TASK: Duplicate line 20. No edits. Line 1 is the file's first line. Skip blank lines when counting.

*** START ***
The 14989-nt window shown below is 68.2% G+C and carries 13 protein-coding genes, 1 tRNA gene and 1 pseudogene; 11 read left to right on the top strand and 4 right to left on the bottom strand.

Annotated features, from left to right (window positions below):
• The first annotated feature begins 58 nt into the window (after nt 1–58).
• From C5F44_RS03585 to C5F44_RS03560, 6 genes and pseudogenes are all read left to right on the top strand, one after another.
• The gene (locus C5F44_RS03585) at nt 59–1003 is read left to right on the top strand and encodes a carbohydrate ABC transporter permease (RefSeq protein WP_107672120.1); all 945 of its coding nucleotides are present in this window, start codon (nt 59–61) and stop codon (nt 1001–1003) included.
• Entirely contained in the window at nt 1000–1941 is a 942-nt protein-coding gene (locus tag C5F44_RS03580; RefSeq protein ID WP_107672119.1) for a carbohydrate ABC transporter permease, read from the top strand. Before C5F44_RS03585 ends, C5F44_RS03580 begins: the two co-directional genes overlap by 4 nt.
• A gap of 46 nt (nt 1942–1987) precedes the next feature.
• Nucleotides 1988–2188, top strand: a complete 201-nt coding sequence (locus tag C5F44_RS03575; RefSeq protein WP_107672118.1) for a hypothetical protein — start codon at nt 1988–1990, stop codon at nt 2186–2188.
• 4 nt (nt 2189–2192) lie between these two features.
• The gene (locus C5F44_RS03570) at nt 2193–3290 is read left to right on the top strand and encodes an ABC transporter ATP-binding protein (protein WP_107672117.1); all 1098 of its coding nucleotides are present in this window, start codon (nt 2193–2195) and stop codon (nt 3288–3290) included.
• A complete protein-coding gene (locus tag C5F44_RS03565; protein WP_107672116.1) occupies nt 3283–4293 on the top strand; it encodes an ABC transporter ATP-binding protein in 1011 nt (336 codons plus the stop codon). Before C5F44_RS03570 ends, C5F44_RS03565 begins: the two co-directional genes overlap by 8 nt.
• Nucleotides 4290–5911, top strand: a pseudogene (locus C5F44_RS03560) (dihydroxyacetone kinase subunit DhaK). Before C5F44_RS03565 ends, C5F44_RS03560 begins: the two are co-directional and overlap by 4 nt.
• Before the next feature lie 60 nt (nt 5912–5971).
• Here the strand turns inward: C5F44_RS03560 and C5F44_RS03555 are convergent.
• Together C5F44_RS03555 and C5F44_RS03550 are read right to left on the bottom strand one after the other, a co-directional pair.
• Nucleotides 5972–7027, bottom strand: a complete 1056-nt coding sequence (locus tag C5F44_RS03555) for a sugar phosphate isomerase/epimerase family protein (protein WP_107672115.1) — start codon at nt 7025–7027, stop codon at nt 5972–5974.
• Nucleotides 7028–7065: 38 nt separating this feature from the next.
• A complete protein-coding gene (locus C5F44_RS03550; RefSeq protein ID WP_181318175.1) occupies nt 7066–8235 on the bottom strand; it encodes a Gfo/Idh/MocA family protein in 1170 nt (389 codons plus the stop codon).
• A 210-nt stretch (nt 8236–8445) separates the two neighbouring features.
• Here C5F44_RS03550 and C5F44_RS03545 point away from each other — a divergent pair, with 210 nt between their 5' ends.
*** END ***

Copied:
• Here C5F44_RS03550 and C5F44_RS03545 point away from each other — a divergent pair, with 210 nt between their 5' ends.